Before we get to the substance of this post, I feel compelled to address the responses I have increasingly been getting when I post on unemployment in China, particularly demonstrations by workers (who often show up to work, find the factory shuttered and themselves stiffed for their last paycheck) and the fact that many of these factory workers will migrate back to the countryside. I cannot think of an economic migration driven by economic distress on this scale in the modern era (droughts and wars are the usual triggers).
Readers have taken to projecting on the above discussion that I am predicting collapse or a violent overthrow of the Chinese government. I have never said any such thing.
It is a demonstration of a tendency I find troubling: engaging in black and white thinking. This is not an either/or.
Plenty of countries have experienced a good deal of internal dissent. Look at the US in the 60s, with riots, firebomings, and large scale demonstrations, in a country with no tradition of radical action by the middle class, and a much less highly developed police/surveillance apparatus than we have now. Did anyone think the government here would be overthrown? Perhaps a hopeful few on the radical left, but they’d have little company. Yet that level of violence was still unsettling and did put pressure on the government.
Although China has had violent revolution, it has no organized anti-government movement at present, a very large army, and little tolerance of opposition. The discontent now is directed first against the corporations that shuttered their operations, second against provincial governments (this is more a simmering problem of long-standing corruption that may find a new hook with increasing demands for services, such as they are, driven by the migration back to the countryside).
The level of discontent and disruption in China is significant in two ways: as an indicator of economic conditions (it isn’t clear how reliable some of the Chinese economic reports are) and as a fever chart of the pressures on the central government to increase its stimulus efforts (Premier Wen in a Financial Times interview signaled that China was considering additional stimulus measures).
To the sighting du jour: a Chinese official, citing Agricultural Ministry data, pegged the number of rural migrants to coastal factories who are returning home at 20 million. This figure is far higher than any to date (readers may have other sources that are more in line with this tally, but the biggest estimate I have seen so far is 10 million, although Wen fessed up to 12 million yesterday, so the new data is a stunner). And that is only the level of reverse migration. The figure does not include those who remained in cities and are still looking for work.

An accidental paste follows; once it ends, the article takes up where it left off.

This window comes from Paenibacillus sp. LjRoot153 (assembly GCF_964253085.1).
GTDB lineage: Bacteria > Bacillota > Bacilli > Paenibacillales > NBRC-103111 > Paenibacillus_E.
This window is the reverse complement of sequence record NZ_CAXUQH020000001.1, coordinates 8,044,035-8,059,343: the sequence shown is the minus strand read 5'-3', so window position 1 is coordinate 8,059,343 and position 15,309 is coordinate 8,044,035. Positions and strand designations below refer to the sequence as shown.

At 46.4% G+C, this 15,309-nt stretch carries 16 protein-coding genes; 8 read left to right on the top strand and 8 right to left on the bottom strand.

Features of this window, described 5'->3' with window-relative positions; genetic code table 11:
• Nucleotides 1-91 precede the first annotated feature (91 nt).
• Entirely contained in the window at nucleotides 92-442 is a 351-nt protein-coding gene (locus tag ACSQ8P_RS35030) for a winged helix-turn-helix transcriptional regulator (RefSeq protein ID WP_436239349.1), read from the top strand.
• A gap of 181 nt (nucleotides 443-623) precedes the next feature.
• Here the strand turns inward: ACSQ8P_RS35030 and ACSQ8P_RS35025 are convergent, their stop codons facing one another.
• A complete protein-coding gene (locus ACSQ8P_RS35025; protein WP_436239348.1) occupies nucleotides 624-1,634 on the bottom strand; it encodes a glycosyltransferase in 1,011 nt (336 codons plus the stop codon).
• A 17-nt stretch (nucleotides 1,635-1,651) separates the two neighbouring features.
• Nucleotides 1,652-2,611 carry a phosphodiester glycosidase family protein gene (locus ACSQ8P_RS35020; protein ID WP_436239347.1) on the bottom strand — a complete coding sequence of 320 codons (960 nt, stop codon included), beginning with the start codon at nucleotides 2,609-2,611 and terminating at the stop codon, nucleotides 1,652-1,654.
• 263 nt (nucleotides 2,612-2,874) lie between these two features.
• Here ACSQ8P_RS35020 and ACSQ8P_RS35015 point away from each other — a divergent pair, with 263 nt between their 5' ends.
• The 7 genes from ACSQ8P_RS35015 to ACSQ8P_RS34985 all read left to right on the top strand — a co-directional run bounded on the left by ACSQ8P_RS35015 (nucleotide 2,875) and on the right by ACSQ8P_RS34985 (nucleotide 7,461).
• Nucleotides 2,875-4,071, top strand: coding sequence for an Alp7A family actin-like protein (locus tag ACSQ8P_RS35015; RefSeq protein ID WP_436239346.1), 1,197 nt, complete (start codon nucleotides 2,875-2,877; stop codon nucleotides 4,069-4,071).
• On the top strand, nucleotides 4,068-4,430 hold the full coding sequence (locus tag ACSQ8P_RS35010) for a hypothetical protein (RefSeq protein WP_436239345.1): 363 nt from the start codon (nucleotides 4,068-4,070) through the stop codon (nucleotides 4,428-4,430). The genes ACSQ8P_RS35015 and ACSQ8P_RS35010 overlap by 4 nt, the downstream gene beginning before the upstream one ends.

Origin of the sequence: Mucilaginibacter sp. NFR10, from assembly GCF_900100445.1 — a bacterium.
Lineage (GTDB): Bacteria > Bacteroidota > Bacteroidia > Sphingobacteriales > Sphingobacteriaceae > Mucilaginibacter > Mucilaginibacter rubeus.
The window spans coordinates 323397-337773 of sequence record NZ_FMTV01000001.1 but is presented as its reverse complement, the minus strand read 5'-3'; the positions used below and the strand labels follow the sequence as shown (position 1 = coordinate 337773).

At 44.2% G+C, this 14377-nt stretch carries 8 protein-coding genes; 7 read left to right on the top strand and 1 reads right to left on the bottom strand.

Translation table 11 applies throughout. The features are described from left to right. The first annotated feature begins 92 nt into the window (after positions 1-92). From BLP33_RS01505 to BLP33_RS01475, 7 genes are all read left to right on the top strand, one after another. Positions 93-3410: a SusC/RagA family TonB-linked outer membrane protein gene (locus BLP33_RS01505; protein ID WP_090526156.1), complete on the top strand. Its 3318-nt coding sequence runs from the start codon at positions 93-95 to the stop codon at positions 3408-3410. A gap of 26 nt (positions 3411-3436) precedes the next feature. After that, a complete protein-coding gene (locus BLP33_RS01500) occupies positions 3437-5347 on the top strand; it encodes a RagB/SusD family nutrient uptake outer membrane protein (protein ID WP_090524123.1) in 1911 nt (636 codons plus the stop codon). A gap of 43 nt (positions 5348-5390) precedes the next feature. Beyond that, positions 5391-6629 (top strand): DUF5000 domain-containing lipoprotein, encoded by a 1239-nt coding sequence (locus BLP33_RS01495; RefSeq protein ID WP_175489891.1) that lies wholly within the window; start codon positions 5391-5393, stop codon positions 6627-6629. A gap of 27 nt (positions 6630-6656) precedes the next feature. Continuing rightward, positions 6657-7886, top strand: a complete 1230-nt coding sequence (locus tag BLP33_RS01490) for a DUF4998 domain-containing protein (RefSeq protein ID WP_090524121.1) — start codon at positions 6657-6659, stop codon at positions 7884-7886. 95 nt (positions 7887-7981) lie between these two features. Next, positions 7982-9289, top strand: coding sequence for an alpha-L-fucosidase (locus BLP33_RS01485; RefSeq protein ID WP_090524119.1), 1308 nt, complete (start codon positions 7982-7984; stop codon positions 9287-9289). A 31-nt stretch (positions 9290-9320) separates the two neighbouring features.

This would in turn suggest that the falloff of economic activity is as severe as some of the less watched proxies suggest (electrical output, which some contend is a good measure of economic activity, fell 9.6% in November, a dramatic one-month change) and that the government will increase its stimulus efforts sooner rather than later.
From the Financial Times:
More than 20m rural migrant workers in China have lost their jobs and returned to their home villages or towns as a result of the global economic crisis, government figures revealed on Monday.
By the start of the Chinese new year festival on January 25, 15.3 per cent of China’s 130m migrant workers had lost their jobs and left coastal manufacturing centres to return home, said officials quoting a survey from the agriculture ministry.
The job losses were a direct result of the global economic crisis and its impact on export-oriented manufacturers, said Chen Xiwen, director of the Office of Central Rural Work Leading Group. He warned that the flood of unemployed migrants would pose challenges to social stability in the countryside.
The figure of 20m unemployed migrants does not include those who have stayed in cities to look for work after being made redundant and is substantially higher than the figure of 12m that Wen Jiabao, premier, gave to the Financial Times in an interview on Sunday. Speaking on a visit to the UK on Monday, Mr Wen said there had been signs at the end of last year the Chinese economy might be starting to recover….
Production in China’s manufacturing sector declined for the sixth successive month in January, according to Hong Kong brokerage CLSA, which said on Monday that its purchasing managers’ index hit 42.2, up marginally from December but well below the no-change mark of 50.
The CLSA survey showed that manufacturers shed jobs in January at the fastest rate since the survey began in 2004.
In the past decade, 6m-7m rural migrant workers a year have left the countryside to man the factories, construction sites and restaurants of booming cities.